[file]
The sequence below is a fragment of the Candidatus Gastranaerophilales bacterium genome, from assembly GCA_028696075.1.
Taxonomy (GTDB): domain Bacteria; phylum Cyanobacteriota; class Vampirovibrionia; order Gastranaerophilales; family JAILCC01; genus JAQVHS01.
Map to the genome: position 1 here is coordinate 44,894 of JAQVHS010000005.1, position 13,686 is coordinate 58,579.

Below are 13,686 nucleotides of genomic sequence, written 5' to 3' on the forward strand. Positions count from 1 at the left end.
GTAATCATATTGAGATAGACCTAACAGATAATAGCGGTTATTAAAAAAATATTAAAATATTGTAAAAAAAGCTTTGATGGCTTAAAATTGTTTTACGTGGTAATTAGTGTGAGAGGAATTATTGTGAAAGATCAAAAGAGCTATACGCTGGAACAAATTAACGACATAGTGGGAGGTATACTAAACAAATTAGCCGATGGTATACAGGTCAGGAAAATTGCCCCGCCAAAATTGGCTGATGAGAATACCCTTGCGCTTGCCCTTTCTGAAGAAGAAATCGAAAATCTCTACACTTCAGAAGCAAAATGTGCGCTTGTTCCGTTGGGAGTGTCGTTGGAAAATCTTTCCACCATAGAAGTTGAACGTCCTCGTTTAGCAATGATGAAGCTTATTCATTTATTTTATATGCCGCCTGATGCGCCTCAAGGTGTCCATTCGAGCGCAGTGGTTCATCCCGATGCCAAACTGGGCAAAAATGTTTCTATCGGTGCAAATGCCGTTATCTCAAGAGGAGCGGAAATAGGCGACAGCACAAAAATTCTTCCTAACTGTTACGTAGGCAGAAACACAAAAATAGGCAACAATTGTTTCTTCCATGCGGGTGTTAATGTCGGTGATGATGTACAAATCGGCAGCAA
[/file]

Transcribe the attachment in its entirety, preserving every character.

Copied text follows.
The sequence below is a fragment of the Candidatus Gastranaerophilales bacterium genome, from assembly GCA_028696075.1.
Taxonomy (GTDB): domain Bacteria; phylum Cyanobacteriota; class Vampirovibrionia; order Gastranaerophilales; family JAILCC01; genus JAQVHS01.
Map to the genome: position 1 here is coordinate 44,894 of JAQVHS010000005.1, position 13,686 is coordinate 58,579.

Below are 13,686 nucleotides of genomic sequence, written 5' to 3' on the forward strand. Positions count from 1 at the left end.
GTAATCATATTGAGATAGACCTAACAGATAATAGCGGTTATTAAAAAAATATTAAAATATTGTAAAAAAAGCTTTGATGGCTTAAAATTGTTTTACGTGGTAATTAGTGTGAGAGGAATTATTGTGAAAGATCAAAAGAGCTATACGCTGGAACAAATTAACGACATAGTGGGAGGTATACTAAACAAATTAGCCGATGGTATACAGGTCAGGAAAATTGCCCCGCCAAAATTGGCTGATGAGAATACCCTTGCGCTTGCCCTTTCTGAAGAAGAAATCGAAAATCTCTACACTTCAGAAGCAAAATGTGCGCTTGTTCCGTTGGGAGTGTCGTTGGAAAATCTTTCCACCATAGAAGTTGAACGTCCTCGTTTAGCAATGATGAAGCTTATTCATTTATTTTATATGCCGCCTGATGCGCCTCAAGGTGTCCATTCGAGCGCAGTGGTTCATCCCGATGCCAAACTGGGCAAAAATGTTTCTATCGGTGCAAATGCCGTTATCTCAAGAGGAGCGGAAATAGGCGACAGCACAAAAATTCTTCCTAACTGTTACGTAGGCAGAAACACAAAAATAGGCAACAATTGTTTCTTCCATGCGGGTGTTAATGTCGGTGATGATGTACAAATCGGCAGCAA